- Some cling to tradition of Confederate flag, a racist symbol, which was recently banned
- Fans of NASCAR, rooted in the South, support patriotism, family values
- Findings were published months before NASCAR’s flag ban and discussions of racism became a high-profile national conversation
NASCAR’s identity — which fans associate with patriotism and Southern traditions — could clash with the recent ban of Confederate flags and NASCAR’s public support of a winning black driver, suggests a University of California, Davis, professor. She studied fans of NASCAR, or the National Association for Stock Car Auto Racing, for seven years, even interviewing fans during four-day tailgating events at NASCAR venues, and surveying nearly 2,000 members of the NASCAR “Fan Council” between 2010 and 2017.
“Tradition, which can include promotion of the Confederate flag, can be divisive,” explained Kimberly D. Elsbach, a professor with the Graduate School of Management who researches organizations. NASCAR announced recently that it would ban Confederate flags, commonly waved and used as decoration at NASCAR events, two days after Darrell Wallace Jr., the only black driver currently racing in its top-tier “Cup Series,” called on NASCAR to ban the flags, a symbol of racism, outright.
Patriotism was identified as most important value
She found in her studies, in fact, that “patriotism, a personal value that was difficult for fans to affirm elsewhere — was the most important value that fans perceived they could ‘self-express’ when interacting with NASCAR.” Races commonly feature the pledge of allegiance, playing of the national anthem, a military color guard and high military presence, and country music stars singing patriotic songs. In addition, the value of “tradition”— which includes affiliation with small-town and rural venues for racing, as well as the Confederate flag — was indicated as an important value that fans could self-express when at NASCAR races.
“There are parts of NASCAR fans’ identity that have nothing to do with car racing,” — Elsbach
“Individual fans may identify with these racing events because they provide rare opportunities to express values that are part of their authentic selves,” she said.
One NASCAR expert explained to Elsbach: “NASCAR is always going to be seen as a sport with humble beginnings and middle- or lower- class appeal. It’s a highly technical sport that appeals to the masses and comes across as small town and rural. We come from bootleggers in the rural South and that is just part of who we are and part of what people like about us.”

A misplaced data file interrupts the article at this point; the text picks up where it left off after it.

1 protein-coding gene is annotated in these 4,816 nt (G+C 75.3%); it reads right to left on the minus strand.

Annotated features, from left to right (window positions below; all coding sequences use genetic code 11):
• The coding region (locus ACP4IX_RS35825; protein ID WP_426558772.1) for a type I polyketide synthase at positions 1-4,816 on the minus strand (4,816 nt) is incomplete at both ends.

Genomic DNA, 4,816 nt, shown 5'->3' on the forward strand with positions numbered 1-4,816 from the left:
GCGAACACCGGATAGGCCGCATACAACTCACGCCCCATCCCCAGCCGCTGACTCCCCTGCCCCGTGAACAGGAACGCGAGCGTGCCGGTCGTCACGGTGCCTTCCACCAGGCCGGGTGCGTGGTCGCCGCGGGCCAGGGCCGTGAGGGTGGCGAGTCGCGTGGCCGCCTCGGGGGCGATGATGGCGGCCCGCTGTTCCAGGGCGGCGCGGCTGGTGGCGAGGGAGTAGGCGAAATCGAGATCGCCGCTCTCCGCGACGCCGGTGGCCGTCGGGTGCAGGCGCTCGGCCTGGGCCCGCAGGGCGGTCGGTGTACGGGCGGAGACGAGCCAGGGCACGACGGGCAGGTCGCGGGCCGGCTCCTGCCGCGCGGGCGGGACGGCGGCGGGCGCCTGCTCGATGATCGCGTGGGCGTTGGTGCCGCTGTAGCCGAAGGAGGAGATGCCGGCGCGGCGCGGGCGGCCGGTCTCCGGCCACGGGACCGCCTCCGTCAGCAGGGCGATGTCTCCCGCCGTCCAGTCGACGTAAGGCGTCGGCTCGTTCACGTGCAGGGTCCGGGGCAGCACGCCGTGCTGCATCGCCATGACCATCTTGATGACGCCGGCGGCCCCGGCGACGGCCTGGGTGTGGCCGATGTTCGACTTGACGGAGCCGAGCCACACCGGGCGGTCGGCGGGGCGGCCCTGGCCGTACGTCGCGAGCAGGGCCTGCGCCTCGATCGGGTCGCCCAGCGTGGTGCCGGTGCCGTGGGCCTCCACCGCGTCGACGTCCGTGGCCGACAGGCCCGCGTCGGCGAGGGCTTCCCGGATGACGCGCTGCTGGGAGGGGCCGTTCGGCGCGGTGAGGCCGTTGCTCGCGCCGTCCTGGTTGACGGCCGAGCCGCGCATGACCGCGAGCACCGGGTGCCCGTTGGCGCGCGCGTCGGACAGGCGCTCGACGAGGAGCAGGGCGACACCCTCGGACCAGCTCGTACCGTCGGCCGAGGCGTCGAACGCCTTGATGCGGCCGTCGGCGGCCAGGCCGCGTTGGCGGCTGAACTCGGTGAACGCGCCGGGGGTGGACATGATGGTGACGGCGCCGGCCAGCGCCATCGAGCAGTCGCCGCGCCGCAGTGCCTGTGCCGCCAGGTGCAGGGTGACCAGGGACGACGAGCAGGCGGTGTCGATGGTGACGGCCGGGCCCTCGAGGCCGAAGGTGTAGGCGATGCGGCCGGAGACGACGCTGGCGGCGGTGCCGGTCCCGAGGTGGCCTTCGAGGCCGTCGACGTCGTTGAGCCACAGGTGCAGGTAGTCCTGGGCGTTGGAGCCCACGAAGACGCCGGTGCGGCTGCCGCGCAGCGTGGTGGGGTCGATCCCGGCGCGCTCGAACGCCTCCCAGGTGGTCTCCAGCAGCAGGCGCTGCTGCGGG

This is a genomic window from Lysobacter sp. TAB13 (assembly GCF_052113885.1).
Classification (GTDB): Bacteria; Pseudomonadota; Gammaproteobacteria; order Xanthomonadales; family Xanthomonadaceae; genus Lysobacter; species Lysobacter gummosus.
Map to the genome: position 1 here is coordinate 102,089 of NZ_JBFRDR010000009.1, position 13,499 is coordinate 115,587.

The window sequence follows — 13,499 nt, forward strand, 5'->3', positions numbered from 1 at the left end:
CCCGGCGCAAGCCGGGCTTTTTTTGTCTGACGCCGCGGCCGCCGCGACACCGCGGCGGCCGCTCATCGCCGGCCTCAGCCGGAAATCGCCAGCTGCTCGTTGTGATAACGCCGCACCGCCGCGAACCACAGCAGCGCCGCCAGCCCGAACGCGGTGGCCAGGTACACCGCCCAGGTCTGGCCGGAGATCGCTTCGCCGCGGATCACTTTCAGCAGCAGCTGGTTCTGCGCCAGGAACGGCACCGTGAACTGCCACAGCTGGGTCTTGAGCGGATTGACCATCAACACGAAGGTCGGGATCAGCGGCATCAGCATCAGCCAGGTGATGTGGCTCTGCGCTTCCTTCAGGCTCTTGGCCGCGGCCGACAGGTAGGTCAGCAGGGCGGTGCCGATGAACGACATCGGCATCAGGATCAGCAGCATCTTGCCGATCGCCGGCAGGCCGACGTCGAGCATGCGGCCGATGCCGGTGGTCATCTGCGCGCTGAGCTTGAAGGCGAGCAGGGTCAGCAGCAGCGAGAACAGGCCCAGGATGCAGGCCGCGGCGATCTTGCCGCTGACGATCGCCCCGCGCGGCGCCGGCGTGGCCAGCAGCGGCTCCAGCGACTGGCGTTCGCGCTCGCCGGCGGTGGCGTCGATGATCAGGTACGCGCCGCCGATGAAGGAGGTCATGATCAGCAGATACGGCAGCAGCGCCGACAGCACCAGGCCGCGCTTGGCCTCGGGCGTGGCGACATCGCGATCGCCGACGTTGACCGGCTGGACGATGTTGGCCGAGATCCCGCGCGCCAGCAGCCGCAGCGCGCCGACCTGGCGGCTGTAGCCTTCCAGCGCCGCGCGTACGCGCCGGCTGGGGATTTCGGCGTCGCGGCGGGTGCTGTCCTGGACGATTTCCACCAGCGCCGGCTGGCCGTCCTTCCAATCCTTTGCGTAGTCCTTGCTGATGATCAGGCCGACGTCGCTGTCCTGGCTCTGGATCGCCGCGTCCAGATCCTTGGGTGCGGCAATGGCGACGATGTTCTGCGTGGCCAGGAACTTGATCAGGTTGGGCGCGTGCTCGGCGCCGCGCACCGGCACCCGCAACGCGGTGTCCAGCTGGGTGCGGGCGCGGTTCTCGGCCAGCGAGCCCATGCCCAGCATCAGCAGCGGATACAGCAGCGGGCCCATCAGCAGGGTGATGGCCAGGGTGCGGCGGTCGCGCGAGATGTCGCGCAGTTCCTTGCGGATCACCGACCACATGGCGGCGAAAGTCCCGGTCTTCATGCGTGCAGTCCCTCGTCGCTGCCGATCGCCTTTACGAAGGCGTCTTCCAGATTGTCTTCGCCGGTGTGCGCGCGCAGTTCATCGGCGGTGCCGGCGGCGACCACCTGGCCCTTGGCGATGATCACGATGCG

Elsbach’s findings were published in late 2019 in Organization Studies, months before NASCAR’s flag ban and discussions of racism became a high-profile national conversation.
At NASCAR's Talladega, Alabama, race, shortly after the display of Confederate flags was banned, there was a parade of vehicles outside the track displaying Confederate flags. “The Confederate flag, for many people, is a symbol of Southern identity. It’s part of their affiliation with NASCAR,” Elsbach said.
“Inside the track,” she said, “people did not fly the flags and were supportive of Bubba Wallace. The drivers lined up behind him during the national anthem in a show of support for him.”
Second only to the National Football League in popularity with fans, NASCAR contrasts with other sports in that its fans do not associate themselves with any prestige in being a fan. They are not fans because it improves their self-esteem or improves their social status, such as might be the case with being a fan of collegiate sports, football, baseball or Formula One racing, Elsbach found in her research.
NASCAR identifies itself in printed materials as a “NASCAR family.” Fans, as of 2012, were 62 percent male with an average age of 42. They report incomes of more than $50,000 annually. NASCAR reports that about a fifth of its fans are nonwhite. Forty percent are from the South, with the rest dividing up over all regions of the United States. Nineteen percent are from the West, the fastest-growing region of fans.
Research was conducted in person, in interviews with NASCAR experts and fans, and through surveys, blogs, phone interviews and newspaper articles. Fans were interviewed at race venues in Fontana, California; Sonoma, California; Phoenix; Bristol, Tennessee; Talladega, Alabama; and Charlotte, North Carolina.
Karen Nikos-Rose, News and Media Relations, UC Davis, 530-219-5472, firstname.lastname@example.org
Tim Akin, Graduate School of Management, 530-752-7362, email@example.com